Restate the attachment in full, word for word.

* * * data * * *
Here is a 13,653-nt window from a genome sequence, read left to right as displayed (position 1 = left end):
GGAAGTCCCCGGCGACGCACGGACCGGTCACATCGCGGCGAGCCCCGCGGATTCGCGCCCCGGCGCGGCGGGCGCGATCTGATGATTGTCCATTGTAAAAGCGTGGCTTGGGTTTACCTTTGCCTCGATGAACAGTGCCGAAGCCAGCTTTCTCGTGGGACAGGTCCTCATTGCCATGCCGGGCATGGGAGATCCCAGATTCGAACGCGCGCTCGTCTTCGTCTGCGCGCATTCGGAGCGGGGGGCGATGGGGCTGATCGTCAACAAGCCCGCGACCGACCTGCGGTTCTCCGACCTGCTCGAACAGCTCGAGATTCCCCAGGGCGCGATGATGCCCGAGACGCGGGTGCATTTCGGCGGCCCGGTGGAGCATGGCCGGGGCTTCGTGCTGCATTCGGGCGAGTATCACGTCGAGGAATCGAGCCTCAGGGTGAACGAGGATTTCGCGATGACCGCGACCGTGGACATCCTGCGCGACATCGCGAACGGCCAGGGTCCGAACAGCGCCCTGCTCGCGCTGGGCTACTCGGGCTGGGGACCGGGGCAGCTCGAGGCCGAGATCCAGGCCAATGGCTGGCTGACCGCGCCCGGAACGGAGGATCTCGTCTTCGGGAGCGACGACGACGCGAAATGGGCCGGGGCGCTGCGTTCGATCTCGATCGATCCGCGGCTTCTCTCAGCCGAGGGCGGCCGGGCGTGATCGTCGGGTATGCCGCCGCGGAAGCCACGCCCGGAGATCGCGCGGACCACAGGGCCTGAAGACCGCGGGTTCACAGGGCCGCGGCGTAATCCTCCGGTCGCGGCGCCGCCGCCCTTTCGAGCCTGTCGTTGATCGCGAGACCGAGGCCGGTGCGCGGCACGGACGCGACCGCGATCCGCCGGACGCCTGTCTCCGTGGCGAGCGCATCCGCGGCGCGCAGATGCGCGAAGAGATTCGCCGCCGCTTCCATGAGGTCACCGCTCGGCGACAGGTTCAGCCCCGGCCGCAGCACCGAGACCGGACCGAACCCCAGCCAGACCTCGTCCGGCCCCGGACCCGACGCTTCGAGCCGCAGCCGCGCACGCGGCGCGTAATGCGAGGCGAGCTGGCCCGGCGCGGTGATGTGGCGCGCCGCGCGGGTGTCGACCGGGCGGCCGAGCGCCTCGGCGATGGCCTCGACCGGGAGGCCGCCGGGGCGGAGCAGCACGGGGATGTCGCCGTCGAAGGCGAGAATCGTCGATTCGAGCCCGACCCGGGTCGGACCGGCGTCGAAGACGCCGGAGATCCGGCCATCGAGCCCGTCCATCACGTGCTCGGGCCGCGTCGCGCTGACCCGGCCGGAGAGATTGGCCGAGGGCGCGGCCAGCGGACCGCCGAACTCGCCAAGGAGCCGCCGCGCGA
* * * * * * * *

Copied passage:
Here is a 13,653-nt window from a genome sequence, read left to right as displayed (position 1 = left end):
GGAAGTCCCCGGCGACGCACGGACCGGTCACATCGCGGCGAGCCCCGCGGATTCGCGCCCCGGCGCGGCGGGCGCGATCTGATGATTGTCCATTGTAAAAGCGTGGCTTGGGTTTACCTTTGCCTCGATGAACAGTGCCGAAGCCAGCTTTCTCGTGGGACAGGTCCTCATTGCCATGCCGGGCATGGGAGATCCCAGATTCGAACGCGCGCTCGTCTTCGTCTGCGCGCATTCGGAGCGGGGGGCGATGGGGCTGATCGTCAACAAGCCCGCGACCGACCTGCGGTTCTCCGACCTGCTCGAACAGCTCGAGATTCCCCAGGGCGCGATGATGCCCGAGACGCGGGTGCATTTCGGCGGCCCGGTGGAGCATGGCCGGGGCTTCGTGCTGCATTCGGGCGAGTATCACGTCGAGGAATCGAGCCTCAGGGTGAACGAGGATTTCGCGATGACCGCGACCGTGGACATCCTGCGCGACATCGCGAACGGCCAGGGTCCGAACAGCGCCCTGCTCGCGCTGGGCTACTCGGGCTGGGGACCGGGGCAGCTCGAGGCCGAGATCCAGGCCAATGGCTGGCTGACCGCGCCCGGAACGGAGGATCTCGTCTTCGGGAGCGACGACGACGCGAAATGGGCCGGGGCGCTGCGTTCGATCTCGATCGATCCGCGGCTTCTCTCAGCCGAGGGCGGCCGGGCGTGATCGTCGGGTATGCCGCCGCGGAAGCCACGCCCGGAGATCGCGCGGACCACAGGGCCTGAAGACCGCGGGTTCACAGGGCCGCGGCGTAATCCTCCGGTCGCGGCGCCGCCGCCCTTTCGAGCCTGTCGTTGATCGCGAGACCGAGGCCGGTGCGCGGCACGGACGCGACCGCGATCCGCCGGACGCCTGTCTCCGTGGCGAGCGCATCCGCGGCGCGCAGATGCGCGAAGAGATTCGCCGCCGCTTCCATGAGGTCACCGCTCGGCGACAGGTTCAGCCCCGGCCGCAGCACCGAGACCGGACCGAACCCCAGCCAGACCTCGTCCGGCCCCGGACCCGACGCTTCGAGCCGCAGCCGCGCACGCGGCGCGTAATGCGAGGCGAGCTGGCCCGGCGCGGTGATGTGGCGCGCCGCGCGGGTGTCGACCGGGCGGCCGAGCGCCTCGGCGATGGCCTCGACCGGGAGGCCGCCGGGGCGGAGCAGCACGGGGATGTCGCCGTCGAAGGCGAGAATCGTCGATTCGAGCCCGACCCGGGTCGGACCGGCGTCGAAGACGCCGGAGATCCGGCCATCGAGCCCGTCCATCACGTGCTCGGGCCGCGTCGCGCTGACCCGGCCGGAGAGATTGGCCGAGGGCGCGGCCAGCGGACCGCCGAACTCGCCAAGGAGCCGCCGCGCGA